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The UN to the Rescue?

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Bary Herman

Why the world should pay attention to the 2025 UN conference on Financing for Development.

Even absent major armed conflicts reaching Europe in February 2022 and the Gaza Strip in 2023, the political, economic and social ties of globalization have been considerably weakened.

Three years marked – and marred by – the pandemic and the dimmed commitments to collective action to stem global warming have left their mark.

In addition, the realization is spreading that globalization’s benefits had been exaggerated.The massive waves of people moving toward richer countries, whether the United States or in Europe, is not an accident.

Key issues to be tackled

Here is a short list of key issues that beg to be addressed:

1. G20 and debt crises: Quo Vadis?

The G20-led process for resolving sovereign debt crises launched in November 2020 has thus far failed, despite multiple efforts to fix it. More than the traditional players are involved. New approaches seem to be required.

2. WTO: Trade policy impasse?

Unilateral trade impediments have mushroomed, while the WTO dispute settlement process seems stymied and important multilateral trade negotiations have stalled. Is the WTO as currently configured fit for purpose?

3. OECD: More equitable and effective taxation?

The OECD “inclusive framework” for more equitable and effective taxation of multinational enterprise is stalled and is anyway widely regarded as not in the best interest of developing countries. (indeed, the General Assembly is launching work toward a greater role for the UN in negotiating global tax cooperation policy).

4. IMF: How ambitious a mandate?

Few would have believed even a short while ago, but the IMF has become the most dynamic of the international financial organizations. This includes its foray into longer-term lending that, some have challenged, is beyond its statutory mandate.

To top it off, the IMF is also facing critics on apparent contradictions between its 2019 strategy on social spending and the fiscal austerity programs of member countries that it endorses.

5. International development banks: Which way to turn?

There seems agreement that the international development banks need to substantially increase their long-term lending in order to meet pressing global environmental and health challenges.

The banks need to accomplish this without abandoning their development financing mandates. However, there is no agreement in sight on how exactly to enable that increased lending.

6. Global fairness and emergency international financing

Temporary international financing was mobilized to assist countries in confronting the COVID 19 pandemic. However, the world needs to do better next time, especially for assisting the lowest-income countries.

Among the relevant proposals is one reformulating issuance of the “special drawing rights” at the IMF, which would require a new amendment to its Articles of Agreement. That would be a heavy lift in the best (or worst?) of times.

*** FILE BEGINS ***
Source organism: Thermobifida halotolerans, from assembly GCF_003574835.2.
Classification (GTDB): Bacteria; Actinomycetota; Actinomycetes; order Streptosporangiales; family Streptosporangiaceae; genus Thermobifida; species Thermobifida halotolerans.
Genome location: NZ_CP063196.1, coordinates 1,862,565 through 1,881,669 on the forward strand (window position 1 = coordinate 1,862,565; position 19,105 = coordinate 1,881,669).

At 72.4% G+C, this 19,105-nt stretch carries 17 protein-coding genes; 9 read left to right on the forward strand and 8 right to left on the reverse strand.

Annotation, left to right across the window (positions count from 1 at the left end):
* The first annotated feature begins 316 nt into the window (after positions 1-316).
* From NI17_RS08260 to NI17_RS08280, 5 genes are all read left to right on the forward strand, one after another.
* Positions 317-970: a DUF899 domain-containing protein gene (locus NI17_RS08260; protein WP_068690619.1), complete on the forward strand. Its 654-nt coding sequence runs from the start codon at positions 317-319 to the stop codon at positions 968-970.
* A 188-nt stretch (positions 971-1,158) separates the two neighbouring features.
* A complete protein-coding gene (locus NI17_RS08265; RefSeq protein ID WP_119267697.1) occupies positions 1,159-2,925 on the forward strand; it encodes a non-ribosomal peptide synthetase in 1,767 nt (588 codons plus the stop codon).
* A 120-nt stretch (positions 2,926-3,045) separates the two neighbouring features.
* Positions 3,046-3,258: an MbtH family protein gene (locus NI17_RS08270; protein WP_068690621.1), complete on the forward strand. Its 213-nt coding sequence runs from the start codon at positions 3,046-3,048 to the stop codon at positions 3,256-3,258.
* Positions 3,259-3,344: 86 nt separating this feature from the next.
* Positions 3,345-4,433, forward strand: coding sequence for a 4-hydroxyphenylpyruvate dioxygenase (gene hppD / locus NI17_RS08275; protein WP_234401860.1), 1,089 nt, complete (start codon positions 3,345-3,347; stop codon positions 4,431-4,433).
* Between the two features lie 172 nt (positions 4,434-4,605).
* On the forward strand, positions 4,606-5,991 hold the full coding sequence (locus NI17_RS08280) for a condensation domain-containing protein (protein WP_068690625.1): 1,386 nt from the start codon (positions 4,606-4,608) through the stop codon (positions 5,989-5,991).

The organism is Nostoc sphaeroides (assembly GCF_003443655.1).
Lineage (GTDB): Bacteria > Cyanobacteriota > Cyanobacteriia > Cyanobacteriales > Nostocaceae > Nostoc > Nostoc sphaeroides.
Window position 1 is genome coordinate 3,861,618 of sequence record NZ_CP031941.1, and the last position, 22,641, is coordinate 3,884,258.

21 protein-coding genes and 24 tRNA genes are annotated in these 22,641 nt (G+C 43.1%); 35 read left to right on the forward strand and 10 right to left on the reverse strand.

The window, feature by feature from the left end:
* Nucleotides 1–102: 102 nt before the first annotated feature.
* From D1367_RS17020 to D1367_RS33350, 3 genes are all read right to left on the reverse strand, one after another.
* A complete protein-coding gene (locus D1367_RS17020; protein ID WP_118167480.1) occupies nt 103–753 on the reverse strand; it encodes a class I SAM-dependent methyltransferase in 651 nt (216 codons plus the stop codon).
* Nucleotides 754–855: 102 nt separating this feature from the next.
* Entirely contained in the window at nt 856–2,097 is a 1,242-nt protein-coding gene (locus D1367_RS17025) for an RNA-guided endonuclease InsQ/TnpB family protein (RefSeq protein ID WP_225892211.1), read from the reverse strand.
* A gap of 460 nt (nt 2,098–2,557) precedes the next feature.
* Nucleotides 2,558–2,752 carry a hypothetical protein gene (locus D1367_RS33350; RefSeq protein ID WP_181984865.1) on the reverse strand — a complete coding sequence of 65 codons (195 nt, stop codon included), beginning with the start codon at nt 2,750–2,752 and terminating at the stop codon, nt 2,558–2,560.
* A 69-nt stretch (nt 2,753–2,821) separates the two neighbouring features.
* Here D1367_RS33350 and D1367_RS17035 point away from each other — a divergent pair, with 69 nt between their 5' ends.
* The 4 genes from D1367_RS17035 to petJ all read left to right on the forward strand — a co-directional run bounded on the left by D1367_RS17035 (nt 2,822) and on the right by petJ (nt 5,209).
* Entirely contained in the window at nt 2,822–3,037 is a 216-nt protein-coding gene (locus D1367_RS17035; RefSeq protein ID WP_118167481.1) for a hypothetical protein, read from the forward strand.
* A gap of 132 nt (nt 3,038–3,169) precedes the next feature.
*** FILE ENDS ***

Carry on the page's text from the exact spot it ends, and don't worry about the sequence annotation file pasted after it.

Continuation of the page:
7. Global savings and investment, but for what purpose?

There seems to be agreement that just a modest portion of the accumulated global private savings would suffice to meet the investment needs for a sustainable planet.

However, despite numerous enticements, the world lacks enough investment in climate change mitigation and adaptation, as well as in building resilient and adequate systems of public health, education and social protection, which the world needs now and for when we are hit by the next global emergency.

Incentives have been generous, but responses hesitant. Are we missing something?

A role for the UN?

In many quarters, there is increasing cynicism about the role of the United Nations in solving the many global problems.

I find this criticism unwarranted because other institutions, governments as well as the private sector globally struggle with just the same issues – and also often fail to resolve them, at least sufficiently.

The way in which the UN does play a useful role in this wider process is that, from time to time, the world’s governments and others meet at the UN to take stock of the global economic and financial system in a series of meetings called “Financing for Development.”

An opportunity for clear collective thinking

Last December, the UN General Assembly decided to begin organizing for the fourth FfD conference, to be held in Spain in 2025. The idea is to use the event as a practical and collaborative forum to tackle the issues listed above.

In setting the agenda for FfD4 during the course of 2024 and into 2025, representatives of UN Member States, international institutions, business and civil society organizations will have ample opportunity to assess problems, identify issues where consensus seems attainable, identify quid-pro-quos and tradeoffs and build constituencies to deliver the consensus.

The FfD4 approach is to ask critical questions rather than promoting grand, but ultimately impractical or flawed solutions.


We undoubtedly live in a complex world with a very short attention span. As a friend once told me, citing the late Indian philosopher Jiddu Krishnamurti:

“To ask the ‘right’ question is far more important than to receive the answer. The solution of a problem lies in the understanding of the problem; the answer is not outside the problem, it is in the problem.”

FfD4 has an opportunity to be the right vehicle for this approach.